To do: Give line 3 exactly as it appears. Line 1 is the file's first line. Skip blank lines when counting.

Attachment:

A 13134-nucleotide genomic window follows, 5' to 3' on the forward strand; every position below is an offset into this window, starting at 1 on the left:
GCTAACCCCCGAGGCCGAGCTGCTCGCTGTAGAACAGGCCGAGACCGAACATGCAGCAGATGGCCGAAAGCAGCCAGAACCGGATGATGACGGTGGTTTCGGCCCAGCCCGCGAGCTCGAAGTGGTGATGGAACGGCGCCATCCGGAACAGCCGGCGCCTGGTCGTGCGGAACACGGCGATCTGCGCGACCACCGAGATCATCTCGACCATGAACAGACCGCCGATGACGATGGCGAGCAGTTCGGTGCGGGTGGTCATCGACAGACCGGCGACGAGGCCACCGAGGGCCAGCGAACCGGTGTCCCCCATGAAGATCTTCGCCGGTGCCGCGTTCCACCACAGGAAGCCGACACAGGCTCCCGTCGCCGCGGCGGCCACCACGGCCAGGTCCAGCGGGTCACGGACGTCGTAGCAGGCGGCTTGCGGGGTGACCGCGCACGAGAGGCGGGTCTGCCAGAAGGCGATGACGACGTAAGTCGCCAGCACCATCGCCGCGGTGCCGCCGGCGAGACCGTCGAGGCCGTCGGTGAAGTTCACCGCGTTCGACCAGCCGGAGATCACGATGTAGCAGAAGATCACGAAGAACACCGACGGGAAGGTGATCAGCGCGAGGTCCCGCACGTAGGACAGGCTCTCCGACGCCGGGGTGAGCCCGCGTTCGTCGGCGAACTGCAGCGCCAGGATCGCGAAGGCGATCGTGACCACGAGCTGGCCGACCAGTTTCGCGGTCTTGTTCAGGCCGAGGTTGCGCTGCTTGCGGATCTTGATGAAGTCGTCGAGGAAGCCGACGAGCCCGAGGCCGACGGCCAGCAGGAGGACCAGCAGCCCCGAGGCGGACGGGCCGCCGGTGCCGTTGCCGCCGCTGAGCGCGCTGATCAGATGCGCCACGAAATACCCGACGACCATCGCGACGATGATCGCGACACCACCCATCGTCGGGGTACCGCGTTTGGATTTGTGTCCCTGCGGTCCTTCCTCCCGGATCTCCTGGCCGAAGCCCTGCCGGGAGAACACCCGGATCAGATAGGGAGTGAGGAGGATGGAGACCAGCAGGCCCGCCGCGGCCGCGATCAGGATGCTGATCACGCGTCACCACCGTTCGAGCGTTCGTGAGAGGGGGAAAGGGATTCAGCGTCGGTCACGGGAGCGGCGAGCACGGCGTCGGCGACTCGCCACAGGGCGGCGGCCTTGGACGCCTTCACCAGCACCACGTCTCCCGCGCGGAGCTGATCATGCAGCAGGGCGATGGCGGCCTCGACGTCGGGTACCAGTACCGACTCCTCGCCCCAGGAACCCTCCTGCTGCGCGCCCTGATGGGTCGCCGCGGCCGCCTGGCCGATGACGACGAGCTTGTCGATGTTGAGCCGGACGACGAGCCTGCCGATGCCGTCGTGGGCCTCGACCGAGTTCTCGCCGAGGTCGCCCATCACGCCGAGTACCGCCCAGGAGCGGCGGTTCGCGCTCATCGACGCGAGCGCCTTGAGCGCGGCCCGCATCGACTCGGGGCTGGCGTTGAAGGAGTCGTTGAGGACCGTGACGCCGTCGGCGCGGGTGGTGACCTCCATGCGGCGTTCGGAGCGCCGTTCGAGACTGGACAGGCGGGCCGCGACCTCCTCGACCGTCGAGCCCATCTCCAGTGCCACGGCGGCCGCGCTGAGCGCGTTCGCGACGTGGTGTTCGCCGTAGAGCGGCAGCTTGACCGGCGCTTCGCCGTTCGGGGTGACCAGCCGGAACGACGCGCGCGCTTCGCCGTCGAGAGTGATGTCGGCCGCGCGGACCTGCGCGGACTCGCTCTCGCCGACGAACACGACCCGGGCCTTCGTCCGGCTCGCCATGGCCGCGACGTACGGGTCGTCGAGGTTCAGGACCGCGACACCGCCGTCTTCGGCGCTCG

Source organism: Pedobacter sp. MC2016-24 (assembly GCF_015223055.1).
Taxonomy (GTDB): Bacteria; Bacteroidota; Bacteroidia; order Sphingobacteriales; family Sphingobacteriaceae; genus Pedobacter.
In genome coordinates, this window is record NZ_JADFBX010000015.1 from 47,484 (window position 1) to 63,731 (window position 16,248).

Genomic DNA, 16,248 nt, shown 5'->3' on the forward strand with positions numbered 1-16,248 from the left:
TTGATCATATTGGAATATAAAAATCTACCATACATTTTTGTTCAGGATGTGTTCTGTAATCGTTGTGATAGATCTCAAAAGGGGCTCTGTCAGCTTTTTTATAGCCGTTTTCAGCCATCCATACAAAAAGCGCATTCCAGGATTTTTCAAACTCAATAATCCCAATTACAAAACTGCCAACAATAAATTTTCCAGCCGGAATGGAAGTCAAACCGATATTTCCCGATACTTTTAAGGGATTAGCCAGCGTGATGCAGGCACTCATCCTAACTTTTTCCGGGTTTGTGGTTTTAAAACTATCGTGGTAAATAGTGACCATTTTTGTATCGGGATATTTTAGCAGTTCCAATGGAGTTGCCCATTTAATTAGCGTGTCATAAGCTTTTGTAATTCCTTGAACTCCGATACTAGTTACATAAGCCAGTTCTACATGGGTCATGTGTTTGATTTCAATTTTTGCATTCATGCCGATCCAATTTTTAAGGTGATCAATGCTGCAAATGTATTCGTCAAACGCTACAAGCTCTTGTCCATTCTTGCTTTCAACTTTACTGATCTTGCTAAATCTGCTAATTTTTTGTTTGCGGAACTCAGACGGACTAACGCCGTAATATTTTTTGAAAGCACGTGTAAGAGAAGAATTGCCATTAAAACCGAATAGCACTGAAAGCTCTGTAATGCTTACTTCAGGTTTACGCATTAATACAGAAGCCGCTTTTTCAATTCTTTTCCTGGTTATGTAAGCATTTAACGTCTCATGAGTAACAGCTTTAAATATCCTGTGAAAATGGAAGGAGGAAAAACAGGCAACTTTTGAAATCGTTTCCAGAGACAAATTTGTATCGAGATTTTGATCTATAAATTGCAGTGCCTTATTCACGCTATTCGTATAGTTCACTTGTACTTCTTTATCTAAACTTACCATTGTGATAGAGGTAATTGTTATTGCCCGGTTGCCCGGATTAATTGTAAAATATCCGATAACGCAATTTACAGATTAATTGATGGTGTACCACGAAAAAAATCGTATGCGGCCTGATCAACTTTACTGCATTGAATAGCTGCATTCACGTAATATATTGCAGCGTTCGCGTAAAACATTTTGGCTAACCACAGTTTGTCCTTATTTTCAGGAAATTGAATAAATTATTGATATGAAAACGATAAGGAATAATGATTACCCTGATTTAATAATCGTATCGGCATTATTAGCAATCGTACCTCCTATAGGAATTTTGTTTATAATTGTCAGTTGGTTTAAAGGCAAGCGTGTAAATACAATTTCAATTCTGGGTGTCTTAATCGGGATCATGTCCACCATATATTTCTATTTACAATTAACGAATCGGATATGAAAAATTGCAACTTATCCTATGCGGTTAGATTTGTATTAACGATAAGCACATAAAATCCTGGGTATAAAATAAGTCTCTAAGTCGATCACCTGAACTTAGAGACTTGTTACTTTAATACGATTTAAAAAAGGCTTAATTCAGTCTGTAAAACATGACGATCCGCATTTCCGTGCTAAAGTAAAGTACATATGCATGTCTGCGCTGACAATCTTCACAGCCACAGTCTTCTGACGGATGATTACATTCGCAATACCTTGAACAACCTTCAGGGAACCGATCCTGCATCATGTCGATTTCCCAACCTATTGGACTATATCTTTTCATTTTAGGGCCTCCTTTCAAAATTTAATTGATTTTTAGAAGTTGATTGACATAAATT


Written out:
Source organism: Pedobacter sp. MC2016-24 (assembly GCF_015223055.1).